That’s really standard process safety management, but doing that in a consistent repeatable way successfully is rather difficult and then at the individual worker level understanding the operational environment in knowing how to behave, take the right processes, be safe is a challenge, but we are completely missing the inbound engagement conduit if you will, when they see something wrong how can one, an individual worker if they see something wrong report that.

All to often, when there is a problem and we do an investigation after an incident, well gosh the workers who are in that environment knew that there was something wrong, they didn’t have a means to communicate.

Tom Raftery: Okay, so how do you fix that?

Jeremiah Stone: Well there is a lot of discussion these days in the enterprise software community moving from systems of record to systems of engagement and this is something we focused quite a bit on and I like to show you a couple of applications right now where we are taking what would be a typical approach to a system of record to identifying a risk, which would be sort of one of SAP’s typical enterprise applications at a specialist enterprise health and — environment health and safety management professional level and moving that both directions.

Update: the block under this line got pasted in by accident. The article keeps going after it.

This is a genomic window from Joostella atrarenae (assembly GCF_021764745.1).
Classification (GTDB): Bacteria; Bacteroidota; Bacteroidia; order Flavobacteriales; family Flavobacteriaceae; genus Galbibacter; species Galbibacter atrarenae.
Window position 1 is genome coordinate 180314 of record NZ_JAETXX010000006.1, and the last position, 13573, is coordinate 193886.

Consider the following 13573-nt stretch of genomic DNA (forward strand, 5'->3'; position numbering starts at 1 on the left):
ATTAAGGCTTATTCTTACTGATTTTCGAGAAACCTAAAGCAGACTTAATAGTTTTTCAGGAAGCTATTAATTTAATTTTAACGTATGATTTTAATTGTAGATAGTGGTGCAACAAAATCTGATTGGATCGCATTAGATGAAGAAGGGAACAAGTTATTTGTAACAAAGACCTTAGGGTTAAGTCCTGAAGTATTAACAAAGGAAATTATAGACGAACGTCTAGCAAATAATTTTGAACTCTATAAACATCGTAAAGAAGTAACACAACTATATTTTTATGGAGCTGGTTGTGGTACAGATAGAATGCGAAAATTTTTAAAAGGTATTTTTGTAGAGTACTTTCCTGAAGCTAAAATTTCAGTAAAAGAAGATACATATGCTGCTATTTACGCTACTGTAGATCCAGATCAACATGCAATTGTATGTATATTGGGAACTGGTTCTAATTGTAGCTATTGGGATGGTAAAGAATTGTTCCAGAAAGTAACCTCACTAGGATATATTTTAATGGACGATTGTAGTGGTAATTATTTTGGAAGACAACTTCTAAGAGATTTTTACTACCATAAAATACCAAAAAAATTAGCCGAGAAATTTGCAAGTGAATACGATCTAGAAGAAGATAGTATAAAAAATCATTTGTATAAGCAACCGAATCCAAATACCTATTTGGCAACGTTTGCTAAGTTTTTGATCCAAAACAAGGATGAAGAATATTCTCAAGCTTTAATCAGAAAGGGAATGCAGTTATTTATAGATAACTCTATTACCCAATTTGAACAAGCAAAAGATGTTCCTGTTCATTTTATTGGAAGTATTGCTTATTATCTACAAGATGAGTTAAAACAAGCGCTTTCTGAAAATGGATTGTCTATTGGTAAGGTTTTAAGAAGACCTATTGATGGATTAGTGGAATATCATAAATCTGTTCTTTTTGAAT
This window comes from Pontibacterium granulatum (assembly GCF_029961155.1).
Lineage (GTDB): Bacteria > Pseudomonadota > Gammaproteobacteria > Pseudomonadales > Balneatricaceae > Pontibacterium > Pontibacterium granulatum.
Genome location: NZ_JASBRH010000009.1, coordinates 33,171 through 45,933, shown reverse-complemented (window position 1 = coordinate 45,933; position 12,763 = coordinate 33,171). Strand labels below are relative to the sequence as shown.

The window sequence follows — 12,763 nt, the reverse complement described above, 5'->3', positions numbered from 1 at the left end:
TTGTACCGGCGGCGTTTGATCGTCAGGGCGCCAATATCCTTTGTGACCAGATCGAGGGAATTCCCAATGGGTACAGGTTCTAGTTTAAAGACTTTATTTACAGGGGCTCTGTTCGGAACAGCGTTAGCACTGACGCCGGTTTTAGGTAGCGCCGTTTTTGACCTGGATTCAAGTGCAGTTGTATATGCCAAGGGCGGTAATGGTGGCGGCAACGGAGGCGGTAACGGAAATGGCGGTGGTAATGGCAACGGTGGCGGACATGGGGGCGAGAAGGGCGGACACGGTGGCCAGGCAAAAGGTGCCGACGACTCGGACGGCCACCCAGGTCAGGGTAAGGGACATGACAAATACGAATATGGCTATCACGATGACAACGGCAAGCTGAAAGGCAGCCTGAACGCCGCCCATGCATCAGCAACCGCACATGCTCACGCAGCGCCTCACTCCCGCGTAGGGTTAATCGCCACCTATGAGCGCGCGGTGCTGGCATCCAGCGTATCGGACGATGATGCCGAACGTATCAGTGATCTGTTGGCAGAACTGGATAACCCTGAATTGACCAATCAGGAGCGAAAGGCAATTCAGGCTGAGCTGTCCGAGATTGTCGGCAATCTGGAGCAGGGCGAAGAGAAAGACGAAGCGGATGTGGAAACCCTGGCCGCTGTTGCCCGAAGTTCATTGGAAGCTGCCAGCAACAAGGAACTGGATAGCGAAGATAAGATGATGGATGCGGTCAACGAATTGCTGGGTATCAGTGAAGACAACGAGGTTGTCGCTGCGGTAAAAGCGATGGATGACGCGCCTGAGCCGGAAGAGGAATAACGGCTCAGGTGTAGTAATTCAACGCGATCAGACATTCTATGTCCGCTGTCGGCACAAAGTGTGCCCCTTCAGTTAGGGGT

And so if we look at this you could imagine that you are going to have your EHS professionals that are site level managers but they are the only ones that really have that information today and they don’t have a means by which they can push that information up to corporate nor do they have a means where they can gather at large scale that information from the workers.

And what I’d like to do is that I’d like to show you how we are addressing that today in terms of a mobile application. So I am going to share with you now my iPhone. Hopefully this, comes through, can you see my iPhone?

Tom Raftery: Yep.

Jeremiah Stone: Okay, so what I’d like to do is I’d like to show you our safety issue application. Our safety issue application, let me back out of here, this is the entire application and so we are trying to really take a note out of consumer design and have one screen application without lots of tabs and drill through menus. And we have designed this application around the, “if you see something, say something” design principle and actually John Astill one of the mentors has worked on this app, that’s part of his sustainability activities.